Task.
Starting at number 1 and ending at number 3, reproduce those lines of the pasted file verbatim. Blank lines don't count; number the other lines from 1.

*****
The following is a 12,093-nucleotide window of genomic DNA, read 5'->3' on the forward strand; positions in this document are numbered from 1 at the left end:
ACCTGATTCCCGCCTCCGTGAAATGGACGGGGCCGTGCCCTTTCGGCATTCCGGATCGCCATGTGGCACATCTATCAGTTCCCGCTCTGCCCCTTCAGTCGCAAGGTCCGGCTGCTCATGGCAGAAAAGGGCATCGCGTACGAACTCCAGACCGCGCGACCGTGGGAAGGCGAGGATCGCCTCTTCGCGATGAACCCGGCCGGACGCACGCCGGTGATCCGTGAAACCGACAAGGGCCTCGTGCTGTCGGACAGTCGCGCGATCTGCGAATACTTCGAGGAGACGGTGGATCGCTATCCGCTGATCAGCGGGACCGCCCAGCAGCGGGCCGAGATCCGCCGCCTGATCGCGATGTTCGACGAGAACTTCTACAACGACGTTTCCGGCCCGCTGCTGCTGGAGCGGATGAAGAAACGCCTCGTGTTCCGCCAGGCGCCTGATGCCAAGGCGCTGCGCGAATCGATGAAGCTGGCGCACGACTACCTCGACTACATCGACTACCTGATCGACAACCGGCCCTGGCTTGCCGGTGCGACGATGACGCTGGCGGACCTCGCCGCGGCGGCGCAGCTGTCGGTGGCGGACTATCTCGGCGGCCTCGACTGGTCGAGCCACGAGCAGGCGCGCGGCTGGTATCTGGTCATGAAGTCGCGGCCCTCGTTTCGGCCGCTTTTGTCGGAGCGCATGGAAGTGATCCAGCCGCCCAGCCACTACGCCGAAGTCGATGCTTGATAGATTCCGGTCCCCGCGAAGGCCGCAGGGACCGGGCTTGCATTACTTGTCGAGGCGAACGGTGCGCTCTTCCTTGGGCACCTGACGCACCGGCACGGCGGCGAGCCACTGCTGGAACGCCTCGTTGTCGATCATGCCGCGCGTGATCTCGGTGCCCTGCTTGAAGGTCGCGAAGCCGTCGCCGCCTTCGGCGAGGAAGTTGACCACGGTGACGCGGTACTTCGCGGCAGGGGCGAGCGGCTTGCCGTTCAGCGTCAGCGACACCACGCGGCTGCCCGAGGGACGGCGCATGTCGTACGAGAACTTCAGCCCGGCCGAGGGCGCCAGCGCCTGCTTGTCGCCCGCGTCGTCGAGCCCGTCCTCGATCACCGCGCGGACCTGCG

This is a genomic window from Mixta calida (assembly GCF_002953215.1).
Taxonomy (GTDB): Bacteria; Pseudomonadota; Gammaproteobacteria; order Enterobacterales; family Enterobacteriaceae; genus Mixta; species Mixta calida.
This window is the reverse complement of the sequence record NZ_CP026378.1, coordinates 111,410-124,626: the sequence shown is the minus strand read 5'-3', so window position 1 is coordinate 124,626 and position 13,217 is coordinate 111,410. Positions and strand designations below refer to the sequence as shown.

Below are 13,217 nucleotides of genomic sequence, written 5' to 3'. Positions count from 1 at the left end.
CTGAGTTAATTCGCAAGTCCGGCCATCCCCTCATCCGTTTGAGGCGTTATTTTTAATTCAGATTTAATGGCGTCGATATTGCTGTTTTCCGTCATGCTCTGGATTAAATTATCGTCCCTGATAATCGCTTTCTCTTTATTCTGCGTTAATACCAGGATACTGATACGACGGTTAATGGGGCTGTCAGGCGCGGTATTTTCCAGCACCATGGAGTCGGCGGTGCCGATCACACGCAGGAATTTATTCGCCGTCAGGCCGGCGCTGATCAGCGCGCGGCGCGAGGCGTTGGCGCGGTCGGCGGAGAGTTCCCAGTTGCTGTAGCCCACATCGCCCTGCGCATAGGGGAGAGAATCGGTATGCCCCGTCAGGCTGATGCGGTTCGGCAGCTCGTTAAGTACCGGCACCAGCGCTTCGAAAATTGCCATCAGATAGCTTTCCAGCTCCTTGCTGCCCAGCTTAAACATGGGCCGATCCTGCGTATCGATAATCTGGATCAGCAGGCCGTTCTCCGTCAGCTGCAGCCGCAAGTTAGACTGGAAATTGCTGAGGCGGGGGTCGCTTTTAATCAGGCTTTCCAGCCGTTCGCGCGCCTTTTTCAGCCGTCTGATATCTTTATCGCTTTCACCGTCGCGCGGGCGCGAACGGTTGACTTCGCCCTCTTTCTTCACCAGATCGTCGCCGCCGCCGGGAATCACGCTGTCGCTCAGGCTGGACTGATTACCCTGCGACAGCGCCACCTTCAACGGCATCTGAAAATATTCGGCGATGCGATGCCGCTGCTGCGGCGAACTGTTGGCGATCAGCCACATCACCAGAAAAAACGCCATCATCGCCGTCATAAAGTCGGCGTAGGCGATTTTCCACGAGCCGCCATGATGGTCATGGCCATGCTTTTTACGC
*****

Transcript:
The following is a 12,093-nucleotide window of genomic DNA, read 5'->3' on the forward strand; positions in this document are numbered from 1 at the left end:
ACCTGATTCCCGCCTCCGTGAAATGGACGGGGCCGTGCCCTTTCGGCATTCCGGATCGCCATGTGGCACATCTATCAGTTCCCGCTCTGCCCCTTCAGTCGCAAGGTCCGGCTGCTCATGGCAGAAAAGGGCATCGCGTACGAACTCCAGACCGCGCGACCGTGGGAAGGCGAGGATCGCCTCTTCGCGATGAACCCGGCCGGACGCACGCCGGTGATCCGTGAAACCGACAAGGGCCTCGTGCTGTCGGACAGTCGCGCGATCTGCGAATACTTCGAGGAGACGGTGGATCGCTATCCGCTGATCAGCGGGACCGCCCAGCAGCGGGCCGAGATCCGCCGCCTGATCGCGATGTTCGACGAGAACTTCTACAACGACGTTTCCGGCCCGCTGCTGCTGGAGCGGATGAAGAAACGCCTCGTGTTCCGCCAGGCGCCTGATGCCAAGGCGCTGCGCGAATCGATGAAGCTGGCGCACGACTACCTCGACTACATCGACTACCTGATCGACAACCGGCCCTGGCTTGCCGGTGCGACGATGACGCTGGCGGACCTCGCCGCGGCGGCGCAGCTGTCGGTGGCGGACTATCTCGGCGGCCTCGACTGGTCGAGCCACGAGCAGGCGCGCGGCTGGTATCTGGTCATGAAGTCGCGGCCCTCGTTTCGGCCGCTTTTGTCGGAGCGCATGGAAGTGATCCAGCCGCCCAGCCACTACGCCGAAGTCGATGCTTGATAGATTCCGGTCCCCGCGAAGGCCGCAGGGACCGGGCTTGCATTACTTGTCGAGGCGAACGGTGCGCTCTTCCTTGGGCACCTGACGCACCGGCACGGCGGCGAGCCACTGCTGGAACGCCTCGTTGTCGATCATGCCGCGCGTGATCTCGGTGCCCTGCTTGAAGGTCGCGAAGCCGTCGCCGCCTTCGGCGAGGAAGTTGACCACGGTGACGCGGTACTTCGCGGCAGGGGCGAGCGGCTTGCCGTTCAGCGTCAGCGACACCACGCGGCTGCCCGAGGGACGGCGCATGTCGTACGAGAACTTCAGCCCGGCCGAGGGCGCCAGCGCCTGCTTGTCGCCCGCGTCGTCGAGCCCGTCCTCGATCACCGCGCGGACCTGCG

This is a genomic window from Mixta calida (assembly GCF_002953215.1).